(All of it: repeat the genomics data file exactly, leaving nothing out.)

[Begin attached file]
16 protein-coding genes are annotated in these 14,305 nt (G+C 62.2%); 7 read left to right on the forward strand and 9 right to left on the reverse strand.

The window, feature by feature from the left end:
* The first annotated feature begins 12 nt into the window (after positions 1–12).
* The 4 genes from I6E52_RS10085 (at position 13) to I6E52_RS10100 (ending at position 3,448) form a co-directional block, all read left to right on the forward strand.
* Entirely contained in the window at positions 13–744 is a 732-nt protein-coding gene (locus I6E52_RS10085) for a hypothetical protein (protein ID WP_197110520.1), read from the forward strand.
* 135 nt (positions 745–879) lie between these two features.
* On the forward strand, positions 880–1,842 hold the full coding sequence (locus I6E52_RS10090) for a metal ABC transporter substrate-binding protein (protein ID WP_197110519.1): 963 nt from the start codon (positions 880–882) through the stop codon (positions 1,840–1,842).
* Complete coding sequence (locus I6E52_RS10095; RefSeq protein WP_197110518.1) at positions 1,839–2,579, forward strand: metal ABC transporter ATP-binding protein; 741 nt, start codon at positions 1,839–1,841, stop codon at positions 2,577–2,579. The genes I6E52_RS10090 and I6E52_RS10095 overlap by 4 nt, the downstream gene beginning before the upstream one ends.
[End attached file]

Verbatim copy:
16 protein-coding genes are annotated in these 14,305 nt (G+C 62.2%); 7 read left to right on the forward strand and 9 right to left on the reverse strand.

The window, feature by feature from the left end:
* The first annotated feature begins 12 nt into the window (after positions 1–12).
* The 4 genes from I6E52_RS10085 (at position 13) to I6E52_RS10100 (ending at position 3,448) form a co-directional block, all read left to right on the forward strand.
* Entirely contained in the window at positions 13–744 is a 732-nt protein-coding gene (locus I6E52_RS10085) for a hypothetical protein (protein ID WP_197110520.1), read from the forward strand.
* 135 nt (positions 745–879) lie between these two features.
* On the forward strand, positions 880–1,842 hold the full coding sequence (locus I6E52_RS10090) for a metal ABC transporter substrate-binding protein (protein ID WP_197110519.1): 963 nt from the start codon (positions 880–882) through the stop codon (positions 1,840–1,842).
* Complete coding sequence (locus I6E52_RS10095; RefSeq protein WP_197110518.1) at positions 1,839–2,579, forward strand: metal ABC transporter ATP-binding protein; 741 nt, start codon at positions 1,839–1,841, stop codon at positions 2,577–2,579. The genes I6E52_RS10090 and I6E52_RS10095 overlap by 4 nt, the downstream gene beginning before the upstream one ends.